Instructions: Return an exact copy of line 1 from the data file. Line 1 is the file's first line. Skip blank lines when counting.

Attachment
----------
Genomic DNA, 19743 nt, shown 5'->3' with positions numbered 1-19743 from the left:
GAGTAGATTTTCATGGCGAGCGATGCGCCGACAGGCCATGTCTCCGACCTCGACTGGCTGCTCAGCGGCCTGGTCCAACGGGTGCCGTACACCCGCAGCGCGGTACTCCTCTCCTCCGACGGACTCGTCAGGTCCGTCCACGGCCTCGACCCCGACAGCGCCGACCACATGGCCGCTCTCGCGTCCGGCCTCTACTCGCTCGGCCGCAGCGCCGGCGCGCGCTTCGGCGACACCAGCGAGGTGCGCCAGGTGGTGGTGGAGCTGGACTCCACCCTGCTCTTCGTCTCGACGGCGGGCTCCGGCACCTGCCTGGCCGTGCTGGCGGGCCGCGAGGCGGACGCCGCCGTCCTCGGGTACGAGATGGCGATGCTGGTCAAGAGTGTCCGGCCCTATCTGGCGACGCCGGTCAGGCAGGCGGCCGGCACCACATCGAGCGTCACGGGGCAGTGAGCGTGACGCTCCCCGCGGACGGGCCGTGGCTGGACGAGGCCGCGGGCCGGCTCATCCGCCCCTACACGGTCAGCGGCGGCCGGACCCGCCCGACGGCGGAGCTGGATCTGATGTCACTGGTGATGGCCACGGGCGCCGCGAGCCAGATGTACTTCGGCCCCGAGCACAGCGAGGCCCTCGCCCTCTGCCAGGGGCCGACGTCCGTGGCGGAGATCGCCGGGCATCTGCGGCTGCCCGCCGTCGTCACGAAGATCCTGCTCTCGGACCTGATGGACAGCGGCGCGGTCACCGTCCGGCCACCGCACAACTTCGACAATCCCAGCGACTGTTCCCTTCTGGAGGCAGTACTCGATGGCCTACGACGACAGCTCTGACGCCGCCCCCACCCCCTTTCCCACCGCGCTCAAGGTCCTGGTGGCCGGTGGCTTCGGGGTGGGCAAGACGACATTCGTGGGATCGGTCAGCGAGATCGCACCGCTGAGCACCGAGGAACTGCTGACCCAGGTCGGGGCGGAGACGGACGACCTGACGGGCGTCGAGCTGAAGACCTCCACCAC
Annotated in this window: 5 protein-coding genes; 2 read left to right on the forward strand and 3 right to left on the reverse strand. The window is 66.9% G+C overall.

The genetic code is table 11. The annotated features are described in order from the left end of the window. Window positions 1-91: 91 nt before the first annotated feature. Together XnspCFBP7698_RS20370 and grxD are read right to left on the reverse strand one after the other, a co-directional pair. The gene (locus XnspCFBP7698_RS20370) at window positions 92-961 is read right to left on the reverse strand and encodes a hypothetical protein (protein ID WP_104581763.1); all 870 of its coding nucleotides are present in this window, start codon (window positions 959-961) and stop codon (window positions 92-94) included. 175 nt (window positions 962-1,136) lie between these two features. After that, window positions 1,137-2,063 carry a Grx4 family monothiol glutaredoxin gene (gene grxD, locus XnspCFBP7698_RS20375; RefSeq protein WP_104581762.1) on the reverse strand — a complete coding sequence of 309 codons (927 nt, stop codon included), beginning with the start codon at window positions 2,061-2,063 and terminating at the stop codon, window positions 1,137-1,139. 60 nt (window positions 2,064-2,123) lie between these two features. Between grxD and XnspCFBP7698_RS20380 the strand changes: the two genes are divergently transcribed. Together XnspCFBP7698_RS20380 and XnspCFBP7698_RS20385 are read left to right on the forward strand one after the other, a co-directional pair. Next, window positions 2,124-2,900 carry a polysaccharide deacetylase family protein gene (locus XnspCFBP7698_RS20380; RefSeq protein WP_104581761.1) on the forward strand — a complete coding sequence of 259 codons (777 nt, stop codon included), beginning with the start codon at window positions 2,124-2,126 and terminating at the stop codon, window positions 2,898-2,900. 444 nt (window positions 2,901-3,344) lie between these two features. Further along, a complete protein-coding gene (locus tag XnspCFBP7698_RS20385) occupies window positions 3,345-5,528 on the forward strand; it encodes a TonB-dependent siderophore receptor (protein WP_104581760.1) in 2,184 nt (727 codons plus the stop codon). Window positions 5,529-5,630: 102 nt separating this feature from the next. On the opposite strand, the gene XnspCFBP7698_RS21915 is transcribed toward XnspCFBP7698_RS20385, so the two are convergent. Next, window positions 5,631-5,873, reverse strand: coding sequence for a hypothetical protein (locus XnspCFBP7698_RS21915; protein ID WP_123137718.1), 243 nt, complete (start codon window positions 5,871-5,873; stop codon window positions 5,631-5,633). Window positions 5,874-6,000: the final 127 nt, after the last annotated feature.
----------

Genomic DNA, 19743 nt, shown 5'->3' with positions numbered 1-19743 from the left: